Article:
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ATA lowers freight forecasts, predicts prolonged slowdown

ORLANDO, Fla. - The American Trucking Associations (ATA) delivered a grim economic outlook at its annual management conference, lowering forecasts for the overall US economy and trucking.


ORLANDO, Fla. – The American Trucking Associations (ATA) delivered a grim economic outlook at its annual management conference, lowering forecasts for the overall US economy and trucking.

“The small bump in freight that many witnessed in late spring and early summer never materialized into better growth,” the ATA announced during its economic review. “Economic data suggests that the second half of this year will be much like the first half of the year, thus postponing that turnaround, most likely until the second half of 2008.”

Early indicators suggest the fall freight season will be muted and the chance of a recession in the US has edged up to 40%, according to ATA chief economist, Bob Costello.

“Truck tonnage is in a recession environment, even though the overall economy is not,” Costello said during a panel discussion on the economy. “Looking ahead, you may see some positive months year-over-year, but things are going to be choppy.”

The number of loads transported in the US has remained unchanged compared to the same period last year, but tonnage has slipped 2.2%. Costello attributed this to the decline in the housing market – building supplies tend to be heavier than other commodities. For the same reason, flatdeck operators have taken the biggest hit (-4.3%) while dry van shipments have remained unchanged and reefers, bulk and tank shipments have each grown over 7%.

In terms of revenue, truckload carriers are reporting slight improvements over last year while LTL carriers are showing a decline. But in August, truckload was down -0.1% compared to last August and LTL was down -2.9%.

“The year-over-year comparisons over the last couple of months have actually been negative for both groups,” Costello said. “We’re not seeing an improvement here, we’re actually seeing a worsening.”

When broken down into length of haul, medium-haul shipments (501-1,000 miles) are up while both short- and long-haul shipments are in decline. Costello noted this is partially due to an evolving supply chain.

“The supply chain is changing,” he said. “More folks are using intermodal and also some shippers that had three distribution centers 10 years ago have 12 today. That’s going to bring down the average length of haul. We think the average length of haul will continue to go down.”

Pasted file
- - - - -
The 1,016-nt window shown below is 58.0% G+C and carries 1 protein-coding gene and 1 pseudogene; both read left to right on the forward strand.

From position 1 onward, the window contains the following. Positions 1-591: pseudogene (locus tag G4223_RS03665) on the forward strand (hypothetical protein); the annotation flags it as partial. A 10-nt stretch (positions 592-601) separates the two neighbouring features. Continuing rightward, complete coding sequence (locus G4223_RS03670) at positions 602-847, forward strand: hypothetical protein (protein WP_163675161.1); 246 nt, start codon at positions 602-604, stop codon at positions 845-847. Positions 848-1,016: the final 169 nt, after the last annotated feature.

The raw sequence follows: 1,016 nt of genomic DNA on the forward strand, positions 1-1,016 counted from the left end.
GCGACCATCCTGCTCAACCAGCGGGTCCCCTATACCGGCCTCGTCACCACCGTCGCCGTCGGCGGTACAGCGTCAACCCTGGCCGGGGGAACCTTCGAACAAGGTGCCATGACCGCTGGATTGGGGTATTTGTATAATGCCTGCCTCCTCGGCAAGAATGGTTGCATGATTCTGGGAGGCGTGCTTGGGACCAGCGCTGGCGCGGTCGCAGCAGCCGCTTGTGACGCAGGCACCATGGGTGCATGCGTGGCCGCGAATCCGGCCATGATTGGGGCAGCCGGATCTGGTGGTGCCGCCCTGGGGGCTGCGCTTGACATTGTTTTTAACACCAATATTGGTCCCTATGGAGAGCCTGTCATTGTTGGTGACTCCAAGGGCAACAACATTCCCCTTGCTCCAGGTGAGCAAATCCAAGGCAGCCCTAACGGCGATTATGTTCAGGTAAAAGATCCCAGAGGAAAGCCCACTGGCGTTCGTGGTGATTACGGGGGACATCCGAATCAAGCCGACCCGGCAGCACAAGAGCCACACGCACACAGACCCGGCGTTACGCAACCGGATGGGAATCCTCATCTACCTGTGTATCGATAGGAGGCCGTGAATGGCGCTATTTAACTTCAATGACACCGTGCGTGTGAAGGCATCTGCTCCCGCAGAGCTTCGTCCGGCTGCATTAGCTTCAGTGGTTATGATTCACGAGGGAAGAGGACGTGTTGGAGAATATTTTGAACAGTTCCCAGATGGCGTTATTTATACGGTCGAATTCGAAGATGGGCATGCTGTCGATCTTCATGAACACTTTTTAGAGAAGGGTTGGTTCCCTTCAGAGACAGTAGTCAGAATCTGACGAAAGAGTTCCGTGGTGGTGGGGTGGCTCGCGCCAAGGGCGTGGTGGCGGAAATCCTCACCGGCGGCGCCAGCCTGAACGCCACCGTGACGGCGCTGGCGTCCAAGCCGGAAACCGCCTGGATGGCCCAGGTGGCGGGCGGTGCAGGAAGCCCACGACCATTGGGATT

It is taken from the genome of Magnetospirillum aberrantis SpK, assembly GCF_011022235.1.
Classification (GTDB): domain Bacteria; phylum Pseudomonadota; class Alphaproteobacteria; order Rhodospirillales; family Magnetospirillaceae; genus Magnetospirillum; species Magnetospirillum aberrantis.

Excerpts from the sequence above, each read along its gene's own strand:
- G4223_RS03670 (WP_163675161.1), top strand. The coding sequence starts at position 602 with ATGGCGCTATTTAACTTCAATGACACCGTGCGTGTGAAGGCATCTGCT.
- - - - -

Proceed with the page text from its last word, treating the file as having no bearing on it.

The ATA has witnessed a reduction in fleet size among large truckload and LTL carriers. Costello pointed out the national driver workforce has shrunk by 5,000 drivers so far this year. That has provided some relief for the driver shortage, but Costello said the issue is not going to disappear.

“It is a little easier finding drivers, however, it’s not necessarily easy and you shouldn’t get used to it because when things do turn around it’s going to be tough again,” warned Costello. “I think that’s the number one reason capacity will remain very constrained in our industry.”

While large TL and LTL carriers have collectively reduced their fleet size, small truckload carriers bucked the trend and continued increasing their fleet size until very recently, according to ATA data.

“Large truckload fleets were very quick to react to the slowdown and actually started reducing their employment in the fourth quarter of last year. The small truckload carriers kept going and probably went up more than they should have,” Costello said. He attributed it to the sudden availability of drivers, but cautioned “they have the mentality of ‘If I can find them, let’s get them,’ but that may not be the best strategy because freight volumes could get a little worse before they get better.”

This year’s fall freight season is shaping up to be a bust, but Costello said it’s partially due to evolving holiday buying habits. The historical average spike in October freight volumes is about 6%, but Costello said it’s now about 2%.

“On the positive side, that November fall-off is only about half as bad as it used to be,” he said. “In the long run, this helps motor carriers because they had that equipment for the peaks only to get hurt during the troughs.”

The industry is witnessing a new phenomenon, a spike in January shipments due to the increased purchase of gift cards during the holidays.

Overall, the ATA provided the following outlook: “Recent developments in the economy have caused us to lower our outlook for the rest of 2007 and 2008. Trucking volumes, which tend to be a good predictor of general economic activity, point to subdued growth ahead. Furthermore, the housing market correction will be longer than originally expected. This all translates to muted freight volumes for trucking during the final quarter of this year and at least through the first quarter of next year.”

But it wasn’t all doom and gloom. Costello, when prodded for a nugget of good news, said “The pieces are falling in place for this industry that when things do turn around, they’re going to be very quick and very positive.”


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